The Key To Your Success Is To Find Your Rocket Fuel

What is success? I think it is a mixture of having a flair for the thing that you are doing; knowing that it is not enough, that you have got to have hard work and a certain sense of purpose.
— Margaret Thatcher
The Key To Your Success Is To Find Your Rocket Fuel

Unless you're born a Kardashian, your business has to make money. This isn't about saving face or looking stupid if your business tanks. Your business is your livelihood. You won't have much luck surviving if your business consistently runs in the red. But chasing profit as the be-all-end-all North Star won't be enough to sustain you as an entrepreneur. The key to your success is to find a mission that fuels your rocket with a sustainable source of energy.

The more you focus on money, the less it becomes about helping the people you serve. Which ironically enough, means your business is set on a trajectory for failure. It's like bolting up an empty teeter totter as someone dangles a carrot at the other end. You'll climb for a second or two before taking a deep nose dive to the ground. Chasing greed is a fundamental law of nature that carries cataclysmic consequences when broken.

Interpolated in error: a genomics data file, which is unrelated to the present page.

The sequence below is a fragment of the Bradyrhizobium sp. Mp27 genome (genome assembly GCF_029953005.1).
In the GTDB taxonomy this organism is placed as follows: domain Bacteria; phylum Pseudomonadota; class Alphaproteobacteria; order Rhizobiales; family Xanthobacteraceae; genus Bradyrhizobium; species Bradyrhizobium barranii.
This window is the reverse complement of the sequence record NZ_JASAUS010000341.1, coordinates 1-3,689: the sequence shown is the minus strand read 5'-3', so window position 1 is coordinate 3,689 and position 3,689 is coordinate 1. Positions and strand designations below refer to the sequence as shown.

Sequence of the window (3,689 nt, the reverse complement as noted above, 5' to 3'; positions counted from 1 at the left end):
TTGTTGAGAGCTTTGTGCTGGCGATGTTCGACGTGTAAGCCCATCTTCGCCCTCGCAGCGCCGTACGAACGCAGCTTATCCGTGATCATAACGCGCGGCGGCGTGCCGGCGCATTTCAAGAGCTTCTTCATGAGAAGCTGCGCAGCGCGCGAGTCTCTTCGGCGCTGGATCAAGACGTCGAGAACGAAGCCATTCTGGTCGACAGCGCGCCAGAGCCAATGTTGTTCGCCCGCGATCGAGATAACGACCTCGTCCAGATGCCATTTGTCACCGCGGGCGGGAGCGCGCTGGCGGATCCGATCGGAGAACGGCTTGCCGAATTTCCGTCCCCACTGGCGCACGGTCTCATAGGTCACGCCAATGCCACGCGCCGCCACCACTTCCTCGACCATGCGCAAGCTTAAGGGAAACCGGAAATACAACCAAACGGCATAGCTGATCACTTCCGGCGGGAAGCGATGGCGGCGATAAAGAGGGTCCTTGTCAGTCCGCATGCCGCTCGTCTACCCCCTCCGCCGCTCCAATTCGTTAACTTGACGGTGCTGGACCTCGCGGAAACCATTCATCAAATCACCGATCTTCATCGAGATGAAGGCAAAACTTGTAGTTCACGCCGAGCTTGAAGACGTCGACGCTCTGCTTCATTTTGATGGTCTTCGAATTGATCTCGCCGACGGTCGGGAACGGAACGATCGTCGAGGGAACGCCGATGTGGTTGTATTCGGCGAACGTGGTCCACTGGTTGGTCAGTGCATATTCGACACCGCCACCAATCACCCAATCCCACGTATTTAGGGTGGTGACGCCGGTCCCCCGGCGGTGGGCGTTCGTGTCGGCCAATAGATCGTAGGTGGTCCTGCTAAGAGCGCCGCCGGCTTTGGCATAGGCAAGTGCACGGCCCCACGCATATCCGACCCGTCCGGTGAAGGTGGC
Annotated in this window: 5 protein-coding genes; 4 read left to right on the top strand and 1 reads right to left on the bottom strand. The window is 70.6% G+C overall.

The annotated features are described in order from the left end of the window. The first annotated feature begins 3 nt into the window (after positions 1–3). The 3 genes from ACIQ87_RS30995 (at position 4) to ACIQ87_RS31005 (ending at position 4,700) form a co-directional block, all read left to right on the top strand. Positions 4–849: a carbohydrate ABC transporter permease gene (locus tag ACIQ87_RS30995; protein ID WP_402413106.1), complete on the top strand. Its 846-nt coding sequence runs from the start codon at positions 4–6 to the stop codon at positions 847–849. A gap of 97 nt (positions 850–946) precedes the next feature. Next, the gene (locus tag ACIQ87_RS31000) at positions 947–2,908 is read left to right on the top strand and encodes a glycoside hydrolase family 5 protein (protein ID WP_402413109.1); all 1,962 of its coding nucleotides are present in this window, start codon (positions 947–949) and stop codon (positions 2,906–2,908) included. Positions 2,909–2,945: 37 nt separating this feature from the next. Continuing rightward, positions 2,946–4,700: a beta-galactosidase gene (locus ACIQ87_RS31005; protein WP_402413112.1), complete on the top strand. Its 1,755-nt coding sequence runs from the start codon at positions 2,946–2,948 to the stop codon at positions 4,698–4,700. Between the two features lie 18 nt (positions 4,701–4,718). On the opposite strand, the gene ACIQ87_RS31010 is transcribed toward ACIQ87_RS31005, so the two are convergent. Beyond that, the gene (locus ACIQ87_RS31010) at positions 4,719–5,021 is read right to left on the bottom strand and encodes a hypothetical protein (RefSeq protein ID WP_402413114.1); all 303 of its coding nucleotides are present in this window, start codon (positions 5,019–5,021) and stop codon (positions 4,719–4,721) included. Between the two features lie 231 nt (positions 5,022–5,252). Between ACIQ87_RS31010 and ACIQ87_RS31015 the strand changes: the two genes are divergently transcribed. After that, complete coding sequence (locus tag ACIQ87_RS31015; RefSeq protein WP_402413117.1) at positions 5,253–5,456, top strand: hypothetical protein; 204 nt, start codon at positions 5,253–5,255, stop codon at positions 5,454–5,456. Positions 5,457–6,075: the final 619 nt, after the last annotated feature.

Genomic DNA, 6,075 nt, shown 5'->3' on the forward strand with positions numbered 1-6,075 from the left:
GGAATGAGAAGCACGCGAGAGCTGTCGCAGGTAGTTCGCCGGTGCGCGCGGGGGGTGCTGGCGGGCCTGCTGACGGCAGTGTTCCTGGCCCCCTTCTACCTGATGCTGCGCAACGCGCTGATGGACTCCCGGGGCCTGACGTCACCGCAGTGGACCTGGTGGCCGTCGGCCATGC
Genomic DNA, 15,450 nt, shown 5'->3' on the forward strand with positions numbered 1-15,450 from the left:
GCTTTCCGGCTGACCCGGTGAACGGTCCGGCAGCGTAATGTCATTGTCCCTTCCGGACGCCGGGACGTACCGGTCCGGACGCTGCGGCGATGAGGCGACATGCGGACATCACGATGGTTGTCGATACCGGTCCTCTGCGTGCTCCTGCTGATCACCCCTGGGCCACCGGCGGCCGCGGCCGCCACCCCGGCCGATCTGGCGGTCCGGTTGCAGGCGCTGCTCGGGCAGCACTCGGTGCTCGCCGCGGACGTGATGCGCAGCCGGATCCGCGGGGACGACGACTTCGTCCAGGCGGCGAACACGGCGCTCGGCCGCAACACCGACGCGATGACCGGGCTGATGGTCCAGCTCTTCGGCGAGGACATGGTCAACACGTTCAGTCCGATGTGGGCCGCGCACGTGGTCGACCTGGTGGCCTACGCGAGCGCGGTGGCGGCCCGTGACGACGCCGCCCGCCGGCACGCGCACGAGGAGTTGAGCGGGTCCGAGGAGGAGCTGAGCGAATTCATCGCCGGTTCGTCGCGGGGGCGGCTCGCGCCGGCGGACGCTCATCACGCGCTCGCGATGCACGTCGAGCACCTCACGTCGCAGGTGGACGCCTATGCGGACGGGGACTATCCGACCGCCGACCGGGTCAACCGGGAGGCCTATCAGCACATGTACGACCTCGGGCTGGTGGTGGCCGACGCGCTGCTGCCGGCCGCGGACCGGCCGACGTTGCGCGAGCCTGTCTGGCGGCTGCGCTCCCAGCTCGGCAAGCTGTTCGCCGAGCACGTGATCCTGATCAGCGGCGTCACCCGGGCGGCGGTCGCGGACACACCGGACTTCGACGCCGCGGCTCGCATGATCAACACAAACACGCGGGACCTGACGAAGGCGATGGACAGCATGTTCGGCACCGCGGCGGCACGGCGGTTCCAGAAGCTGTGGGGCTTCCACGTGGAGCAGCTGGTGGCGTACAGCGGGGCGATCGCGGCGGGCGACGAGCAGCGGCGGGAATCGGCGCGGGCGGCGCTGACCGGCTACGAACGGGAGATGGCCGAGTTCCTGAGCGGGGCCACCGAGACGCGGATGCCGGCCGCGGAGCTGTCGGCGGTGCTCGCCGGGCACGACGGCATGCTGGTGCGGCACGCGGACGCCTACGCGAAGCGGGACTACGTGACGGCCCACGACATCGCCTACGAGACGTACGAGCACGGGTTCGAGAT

It might not be today, tomorrow or even in ten years, but you will face a stark reality. It's not about how successful or unsuccessful you are in the moment, it's the trajectory of your daily habits that decide your future as a business.

I read one such startling example of businesses that ignore these fundamental laws of nature. The average lifespan of a Standard & Poor's (S&P) 500 company is now less than 20 years. These are the biggest and most "successful" companies in the world.

Consumers are not blind to a company motivated by profit. You can see straight through their bullshit. Walmart can say "Save money. Live better." But for a company to shut down stores in communities that attempt to start a labour union (because they can't survive on the wages they're receiving), are they really that concerned with you living better? They forget to include a big fat asterisk that speaks the truth - only if it serves them and their shareholders.